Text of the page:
The City as Comedy: Society and Representation in Athenian Drama

By Gregory W. Dobrov | Go to book overview

JEFFREY HENDERSON
Mass versus Elite and the Comic Heroism of Peisetairos

Peisetairos, the hero of Birds, in some important respects differs typologically from Aristophanes' other five hero(in)es. 1 This essay assesses these differences and their possible significance for the interpretation of the play as a whole. In studying how the comic hero is institutionally and socially determined I respond to the utopian analyses in the first section--especially those of Romer and Hubbard--while placing emphasis on a new feature of the genre, namely how comedy exploits fissures in the social fabric to generate its meaning.

Evaluation of Peisetairos' heroism is complicated by the play's remote setting far from Athens and far from anywhere, and by its hero's detachment from topical concerns. Every play of Aristophanes subordinates topical reality to comic fantasy to some extent, so that any interpretation of its satirical thrust involves determining the extent of that subordination, mainly by applying external controls. The interpretation of Birds has been unusually difficult because of the unusual autonomy of its fantasy. 2 Unlike the other extant plays, Birds contains no debate on any current question of public interest; recommends no reform of current political habits; and advocates no particular policy decisions. The poet forgoes his customary appearance in the parabatic anapaests, and the hero takes great pains to make his bird polis as distant and as distinct from Athens or any other actual polis as can be. Its name will not be Sparta but the fantastic Nephelokokkugia (814-20); its citadel god will not be Athena but a fighting cock (826-36); its prayers will not include the Khians

-135-

Notes for this page

Add a new note
If you are trying to select text to create highlights or citations, remember that you must now click or tap on the first word, and then click or tap on the last word.
One moment ...
Default project is now your active project.
Project items
Notes
Cite this page

Cited page

Style
Citations are available only to our active members.
Buy instant access to cite pages or passages in MLA 8, MLA 7, APA and Chicago citation styles.

(Einhorn, 1992, p. 25)

(Einhorn 25)

(Einhorn 25)

1. Lois J. Einhorn, Abraham Lincoln, the Orator: Penetrating the Lincoln Legend (Westport, CT: Greenwood Press, 1992), 25, http://www.questia.com/read/27419298.

Note: primary sources have slightly different requirements for citation. Please see these guidelines for more information.

Cited page

Bookmark this page
The City as Comedy: Society and Representation in Athenian Drama
Table of contents

Table of contents

Settings

Settings

Typeface
Text size Smaller Larger Reset View mode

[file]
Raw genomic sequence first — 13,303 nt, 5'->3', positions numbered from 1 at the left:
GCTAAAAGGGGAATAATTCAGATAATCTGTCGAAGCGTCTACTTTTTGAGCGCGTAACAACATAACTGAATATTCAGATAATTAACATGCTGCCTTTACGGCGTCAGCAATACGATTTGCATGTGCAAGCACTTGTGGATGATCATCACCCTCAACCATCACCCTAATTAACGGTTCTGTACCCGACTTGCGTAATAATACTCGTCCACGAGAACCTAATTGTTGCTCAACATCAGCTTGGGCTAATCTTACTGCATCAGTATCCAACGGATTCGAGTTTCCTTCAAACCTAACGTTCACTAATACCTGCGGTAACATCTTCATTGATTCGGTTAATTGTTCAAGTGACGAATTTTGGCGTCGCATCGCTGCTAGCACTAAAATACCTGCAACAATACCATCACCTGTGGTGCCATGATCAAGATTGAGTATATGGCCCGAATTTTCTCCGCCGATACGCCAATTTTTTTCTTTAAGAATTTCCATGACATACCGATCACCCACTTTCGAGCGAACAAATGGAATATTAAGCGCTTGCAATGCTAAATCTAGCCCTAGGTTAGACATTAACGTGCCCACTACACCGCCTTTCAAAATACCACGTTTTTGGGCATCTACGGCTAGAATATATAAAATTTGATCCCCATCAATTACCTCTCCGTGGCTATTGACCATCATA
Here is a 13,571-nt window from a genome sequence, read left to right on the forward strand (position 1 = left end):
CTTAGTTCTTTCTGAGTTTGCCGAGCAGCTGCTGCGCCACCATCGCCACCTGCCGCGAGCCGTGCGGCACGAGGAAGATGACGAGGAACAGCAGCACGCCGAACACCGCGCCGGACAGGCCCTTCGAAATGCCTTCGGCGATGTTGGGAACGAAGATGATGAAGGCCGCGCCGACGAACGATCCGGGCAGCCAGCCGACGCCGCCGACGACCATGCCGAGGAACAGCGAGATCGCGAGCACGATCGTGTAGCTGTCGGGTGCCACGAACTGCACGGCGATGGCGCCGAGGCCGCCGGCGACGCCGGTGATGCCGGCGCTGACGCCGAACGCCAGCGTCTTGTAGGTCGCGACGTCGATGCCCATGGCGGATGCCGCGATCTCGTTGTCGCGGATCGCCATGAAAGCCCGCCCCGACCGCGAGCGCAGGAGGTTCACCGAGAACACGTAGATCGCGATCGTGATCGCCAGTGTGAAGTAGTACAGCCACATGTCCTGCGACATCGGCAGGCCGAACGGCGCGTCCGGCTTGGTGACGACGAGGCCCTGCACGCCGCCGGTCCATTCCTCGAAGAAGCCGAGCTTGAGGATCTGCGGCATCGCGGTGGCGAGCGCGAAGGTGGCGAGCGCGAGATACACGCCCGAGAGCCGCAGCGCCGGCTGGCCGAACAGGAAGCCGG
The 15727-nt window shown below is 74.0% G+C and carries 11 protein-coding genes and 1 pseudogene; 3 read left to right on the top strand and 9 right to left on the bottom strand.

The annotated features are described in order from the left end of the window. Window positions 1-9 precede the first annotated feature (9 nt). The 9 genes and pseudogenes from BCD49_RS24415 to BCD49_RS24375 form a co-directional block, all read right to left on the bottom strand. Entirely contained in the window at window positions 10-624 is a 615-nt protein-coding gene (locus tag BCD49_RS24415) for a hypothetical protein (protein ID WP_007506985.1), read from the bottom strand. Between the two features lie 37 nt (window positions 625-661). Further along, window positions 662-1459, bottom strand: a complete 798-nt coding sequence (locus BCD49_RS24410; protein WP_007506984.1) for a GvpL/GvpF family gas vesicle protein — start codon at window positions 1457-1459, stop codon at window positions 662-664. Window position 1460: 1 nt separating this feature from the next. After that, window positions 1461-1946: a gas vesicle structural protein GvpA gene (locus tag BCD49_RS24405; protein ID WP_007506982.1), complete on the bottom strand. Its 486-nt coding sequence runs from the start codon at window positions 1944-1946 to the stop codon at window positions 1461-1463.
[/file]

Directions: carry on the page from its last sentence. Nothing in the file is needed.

Search within

Search within this book

Look up

Look up a word

  • Dictionary
  • Thesaurus
Please submit a word or phrase above.
Print this page

Print this page

Why can't I print more than one page at a time?

Help
Full screen
Items saved from this book
  • Bookmarks
  • Highlights & Notes
  • Citations
/ 356

matching results for page

    Questia reader help

    How to highlight and cite specific passages

    1. Click or tap the first word you want to select.
    2. Click or tap the last word you want to select, and you’ll see everything in between get selected.
    3. You’ll then get a menu of options like creating a highlight or a citation from that passage of text.

    OK, got it!

    Cited passage

    Style
    Citations are available only to our active members.
    Buy instant access to cite pages or passages in MLA 8, MLA 7, APA and Chicago citation styles.

    "Portraying himself as an honest, ordinary person helped Lincoln identify with his audiences." (Einhorn, 1992, p. 25).

    "Portraying himself as an honest, ordinary person helped Lincoln identify with his audiences." (Einhorn 25)

    "Portraying himself as an honest, ordinary person helped Lincoln identify with his audiences." (Einhorn 25)

    "Portraying himself as an honest, ordinary person helped Lincoln identify with his audiences."1

    1. Lois J. Einhorn, Abraham Lincoln, the Orator: Penetrating the Lincoln Legend (Westport, CT: Greenwood Press, 1992), 25, http://www.questia.com/read/27419298.

    Cited passage

    Thanks for trying Questia!

    Please continue trying out our research tools, but please note, full functionality is available only to our active members.

    Your work will be lost once you leave this Web page.

    Buy instant access to save your work.

    Already a member? Log in now.

    Search by... Author
    Show... All Results Primary Sources Peer-reviewed

    Oops!

    An unknown error has occurred. Please click the button below to reload the page. If the problem persists, please try again in a little while.